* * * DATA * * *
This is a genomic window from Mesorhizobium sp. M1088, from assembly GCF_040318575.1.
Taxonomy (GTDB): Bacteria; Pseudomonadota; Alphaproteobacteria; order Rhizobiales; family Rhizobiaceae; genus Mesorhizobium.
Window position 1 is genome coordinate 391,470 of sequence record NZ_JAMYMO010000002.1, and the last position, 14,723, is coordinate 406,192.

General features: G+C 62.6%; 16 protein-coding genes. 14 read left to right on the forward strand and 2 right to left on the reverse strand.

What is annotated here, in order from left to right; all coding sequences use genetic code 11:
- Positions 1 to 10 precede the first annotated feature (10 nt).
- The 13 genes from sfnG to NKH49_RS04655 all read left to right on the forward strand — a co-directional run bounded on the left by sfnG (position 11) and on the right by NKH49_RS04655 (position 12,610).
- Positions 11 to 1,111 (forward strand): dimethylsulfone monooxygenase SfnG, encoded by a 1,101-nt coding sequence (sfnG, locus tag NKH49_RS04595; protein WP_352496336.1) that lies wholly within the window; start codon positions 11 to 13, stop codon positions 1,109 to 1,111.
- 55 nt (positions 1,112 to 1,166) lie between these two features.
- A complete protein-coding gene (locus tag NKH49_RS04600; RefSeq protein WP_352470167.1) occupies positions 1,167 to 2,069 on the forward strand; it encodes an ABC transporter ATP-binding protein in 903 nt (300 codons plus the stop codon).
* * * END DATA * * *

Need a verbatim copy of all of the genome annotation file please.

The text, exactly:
This is a genomic window from Mesorhizobium sp. M1088, from assembly GCF_040318575.1.
Taxonomy (GTDB): Bacteria; Pseudomonadota; Alphaproteobacteria; order Rhizobiales; family Rhizobiaceae; genus Mesorhizobium.
Window position 1 is genome coordinate 391,470 of sequence record NZ_JAMYMO010000002.1, and the last position, 14,723, is coordinate 406,192.

General features: G+C 62.6%; 16 protein-coding genes. 14 read left to right on the forward strand and 2 right to left on the reverse strand.

What is annotated here, in order from left to right; all coding sequences use genetic code 11:
- Positions 1 to 10 precede the first annotated feature (10 nt).
- The 13 genes from sfnG to NKH49_RS04655 all read left to right on the forward strand — a co-directional run bounded on the left by sfnG (position 11) and on the right by NKH49_RS04655 (position 12,610).
- Positions 11 to 1,111 (forward strand): dimethylsulfone monooxygenase SfnG, encoded by a 1,101-nt coding sequence (sfnG, locus tag NKH49_RS04595; protein WP_352496336.1) that lies wholly within the window; start codon positions 11 to 13, stop codon positions 1,109 to 1,111.
- 55 nt (positions 1,112 to 1,166) lie between these two features.
- A complete protein-coding gene (locus tag NKH49_RS04600; RefSeq protein WP_352470167.1) occupies positions 1,167 to 2,069 on the forward strand; it encodes an ABC transporter ATP-binding protein in 903 nt (300 codons plus the stop codon).